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Skeletal Muscle - Hypertrophy

Image of hypertrophy in the skeletal muscle from a male Harlan Sprague-Dawley rat in a subchronic study
Skeletal muscle - Hypertrophy in a male Harlan Sprague-Dawley rat from a subchronic study. Large, hypertrophic fibers (arrows) are adjacent to longitudinally split muscle fibers (arrowheads).
Figure 1 of 2
Image of hypertrophy in the skeletal muscle from a male Harlan Sprague-Dawley rat in a subchronic study
Skeletal muscle - Hypertrophy in a male Harlan Sprague-Dawley rat from a subchronic study (higher magnification of Figure 1). Large, hypertrophic fibers (arrows) are adjacent to longitudinally split muscle fibers (arrowheads).
Figure 2 of 2
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comment:

Skeletal muscle hypertrophy is characterized histologically by an increase in myofiber diameter. This can sometimes be difficult to detect histologically. Hypertrophy occurs as a result of increased workload and can occur either focally, as a compensatory reaction following the loss or atrophy of surrounding muscle, or more extensively, as a physiologic response to increased exercise demands. In addition, diffuse hypertrophy can occur in response to prolonged exposure to excessive growth factors, such as growth hormones or growth-promoting xenobiotics.

Myofibers undergoing compensatory hypertrophy due to a myopathic or neuropathic disorder can reach diameters up to twice that of fibers that have undergone physiologic hypertrophy. These fibers are often abnormal and can contain one or more internal nuclei, undergo longitudinal splitting ( Figure 1image opens in a pop-up window and Figure 2image opens in a pop-up window ), and/or exhibit bizarre cytoarchitectural alterations, such as clefting and whorling. In these instances, individual hypertrophic myofibers are often interspersed among atrophic ones.

recommendation:

Whenever present, hypertrophy should be diagnosed and graded. When hypertrophy occurs within an area of atrophy, it should not be diagnosed separately unless warranted by severity.

references:

Berridge BR, Van Vleet JF, Herman E. 2013. Cardiac, vascular, and skeletal muscle systems. In: Haschek and Rousseaux’s Handbook of Toxicologic Pathology, 3rd ed (Haschek WM, Rousseaux CG, Wallig MA, Bolon B, Ochoa R, Mahler MW, eds). Elsevier, Amsterdam, 1635-1665.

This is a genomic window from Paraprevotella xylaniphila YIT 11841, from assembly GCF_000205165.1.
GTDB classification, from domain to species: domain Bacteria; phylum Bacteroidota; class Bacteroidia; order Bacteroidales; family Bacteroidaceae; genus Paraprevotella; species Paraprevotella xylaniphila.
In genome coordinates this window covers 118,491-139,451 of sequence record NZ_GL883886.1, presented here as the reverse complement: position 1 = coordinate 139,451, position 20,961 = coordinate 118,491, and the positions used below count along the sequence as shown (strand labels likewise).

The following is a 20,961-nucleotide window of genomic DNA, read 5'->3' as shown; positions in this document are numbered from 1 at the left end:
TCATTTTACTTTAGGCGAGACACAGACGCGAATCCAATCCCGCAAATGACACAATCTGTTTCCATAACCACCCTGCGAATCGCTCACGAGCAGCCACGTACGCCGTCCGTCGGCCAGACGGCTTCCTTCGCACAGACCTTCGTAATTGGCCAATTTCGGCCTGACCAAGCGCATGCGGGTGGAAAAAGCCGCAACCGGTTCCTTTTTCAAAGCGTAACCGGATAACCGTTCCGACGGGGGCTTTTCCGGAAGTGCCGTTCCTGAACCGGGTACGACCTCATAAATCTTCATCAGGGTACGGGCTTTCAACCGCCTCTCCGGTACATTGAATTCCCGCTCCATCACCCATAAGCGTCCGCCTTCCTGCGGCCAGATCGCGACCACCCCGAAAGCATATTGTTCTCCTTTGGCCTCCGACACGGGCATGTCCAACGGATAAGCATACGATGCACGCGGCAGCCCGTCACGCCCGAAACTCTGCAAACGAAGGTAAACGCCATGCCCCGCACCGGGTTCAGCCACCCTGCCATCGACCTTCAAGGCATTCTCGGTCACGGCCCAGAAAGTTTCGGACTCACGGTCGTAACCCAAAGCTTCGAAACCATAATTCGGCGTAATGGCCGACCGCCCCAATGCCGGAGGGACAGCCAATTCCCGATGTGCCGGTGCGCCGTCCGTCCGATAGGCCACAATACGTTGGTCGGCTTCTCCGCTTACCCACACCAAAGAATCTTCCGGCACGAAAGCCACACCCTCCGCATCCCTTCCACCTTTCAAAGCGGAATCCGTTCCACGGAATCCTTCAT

Greaves P. 2007. Musculoskeletal system. In: Histopathology of Preclinical Toxicity Studies, 3rd ed. Elsevier, Oxford, 160-214.

Greaves P, Seely JC. 1996. Non-proliferative lesions of soft tissues and skeletal muscle in rats, MST-1. In: Guides for Toxicologic Pathology. STP/ARP/AFIP, Washington, DC.

Greaves P, Chouinard L, Ernst H, Mecklenburg L, Pruimboom-Brees IM, Rinke M, Rittinghausen S, Thibault S, von Erichsen J, Yoshida T. 2013. Proliferative and non-proliferative lesions of the rat and mouse soft tissue, skeletal muscle, and mesothelium. J Toxicol Pathol 26(3 suppl):1S-26S.
Abstract: http://www.ncbi.nlm.nih.gov/pubmed/25035576

Leininger JR. 1999. Skeletal muscle. In: Pathology of the Mouse (Maronpot R, Boorman G, Gaul BW, eds). Cache River Press, St Louis, 637-643.

McDonald MM, Hamilton BF. 1990. Bones, joints, and synovia. In: Pathology of the Fischer Rat: Reference and Atlas (Boorman G, Eustis SL, Elwell MR, Montgomery CA, MacKenzie WF, eds). Academic Press, San Diego, 193-207.

Vahle JL, Leininger JR, Long PH, Hall DG, Ernst H. 2013. Bone, muscle, and tooth. In: Toxicologic Pathology: Nonclinical Safety Assessment (Sahota PS, Popp JA, Hardisty JF, Gopinath C, eds). CRC Press, Boca Raton, FL, 561-587.

Valentine BA, McGavin MD. 2007. Skeletal muscle. In: Pathologic Basis of Veterinary Disease (McGavin MD, Zachary JF, eds). Mosby Elsevier, St Louis, 973-1040.

Van Vleet JF, Valentine BA. 2007. Muscle and tendon. In: Jubb, Kennedy, and Palmer’s Pathology of Domestic Animals, 5th ed, Vol 1 (Grant MG, ed). Elsevier, Edinburgh, 185-280.

NTP is located at the National Institute of Environmental Health Sciences, part of the National Institutes of Health.